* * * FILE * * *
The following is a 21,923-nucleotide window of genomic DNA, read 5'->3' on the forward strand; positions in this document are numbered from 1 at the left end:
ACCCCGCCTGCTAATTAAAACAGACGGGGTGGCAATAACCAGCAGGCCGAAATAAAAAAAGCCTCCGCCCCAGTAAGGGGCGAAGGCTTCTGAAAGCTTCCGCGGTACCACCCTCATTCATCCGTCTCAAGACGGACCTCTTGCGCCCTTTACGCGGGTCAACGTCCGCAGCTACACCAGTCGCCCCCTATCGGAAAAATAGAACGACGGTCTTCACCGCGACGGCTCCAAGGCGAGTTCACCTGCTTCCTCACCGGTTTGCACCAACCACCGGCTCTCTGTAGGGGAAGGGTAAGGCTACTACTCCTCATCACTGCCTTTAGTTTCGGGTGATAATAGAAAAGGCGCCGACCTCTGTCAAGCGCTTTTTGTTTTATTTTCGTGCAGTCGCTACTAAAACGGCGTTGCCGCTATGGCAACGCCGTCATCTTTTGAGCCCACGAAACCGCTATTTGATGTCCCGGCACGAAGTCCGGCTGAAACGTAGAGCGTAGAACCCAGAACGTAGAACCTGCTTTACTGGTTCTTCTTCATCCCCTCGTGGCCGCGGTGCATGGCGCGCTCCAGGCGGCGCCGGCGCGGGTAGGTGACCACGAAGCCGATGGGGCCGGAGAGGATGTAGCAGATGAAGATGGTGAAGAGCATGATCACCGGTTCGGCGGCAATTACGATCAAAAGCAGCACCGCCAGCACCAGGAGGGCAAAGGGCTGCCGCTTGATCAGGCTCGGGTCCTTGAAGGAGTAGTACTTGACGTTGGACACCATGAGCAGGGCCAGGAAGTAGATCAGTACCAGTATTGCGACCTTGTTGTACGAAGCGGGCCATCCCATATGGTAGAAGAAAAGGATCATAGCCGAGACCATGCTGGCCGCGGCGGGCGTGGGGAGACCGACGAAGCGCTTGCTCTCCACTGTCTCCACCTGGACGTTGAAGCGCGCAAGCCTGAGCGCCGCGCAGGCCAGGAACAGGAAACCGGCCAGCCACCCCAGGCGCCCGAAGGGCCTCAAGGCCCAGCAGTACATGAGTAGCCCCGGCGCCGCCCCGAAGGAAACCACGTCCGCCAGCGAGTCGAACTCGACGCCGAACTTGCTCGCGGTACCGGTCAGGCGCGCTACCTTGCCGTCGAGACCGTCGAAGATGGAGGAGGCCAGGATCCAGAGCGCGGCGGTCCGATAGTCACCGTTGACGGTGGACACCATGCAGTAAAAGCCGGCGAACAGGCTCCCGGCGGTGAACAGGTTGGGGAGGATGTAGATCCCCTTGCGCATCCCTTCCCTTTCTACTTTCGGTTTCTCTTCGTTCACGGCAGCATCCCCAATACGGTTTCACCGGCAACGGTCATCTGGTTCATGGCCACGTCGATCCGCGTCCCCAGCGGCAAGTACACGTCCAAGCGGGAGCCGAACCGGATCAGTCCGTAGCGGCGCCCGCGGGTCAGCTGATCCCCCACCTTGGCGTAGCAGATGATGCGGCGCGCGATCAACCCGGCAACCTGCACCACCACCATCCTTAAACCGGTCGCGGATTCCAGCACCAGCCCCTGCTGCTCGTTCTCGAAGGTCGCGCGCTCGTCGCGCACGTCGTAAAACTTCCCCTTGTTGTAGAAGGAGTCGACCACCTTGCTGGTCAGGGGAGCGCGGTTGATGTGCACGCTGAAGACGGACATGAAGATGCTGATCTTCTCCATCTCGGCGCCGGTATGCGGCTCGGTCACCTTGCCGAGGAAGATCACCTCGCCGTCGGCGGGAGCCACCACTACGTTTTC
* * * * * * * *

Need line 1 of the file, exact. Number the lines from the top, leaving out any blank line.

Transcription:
The following is a 21,923-nucleotide window of genomic DNA, read 5'->3' on the forward strand; positions in this document are numbered from 1 at the left end: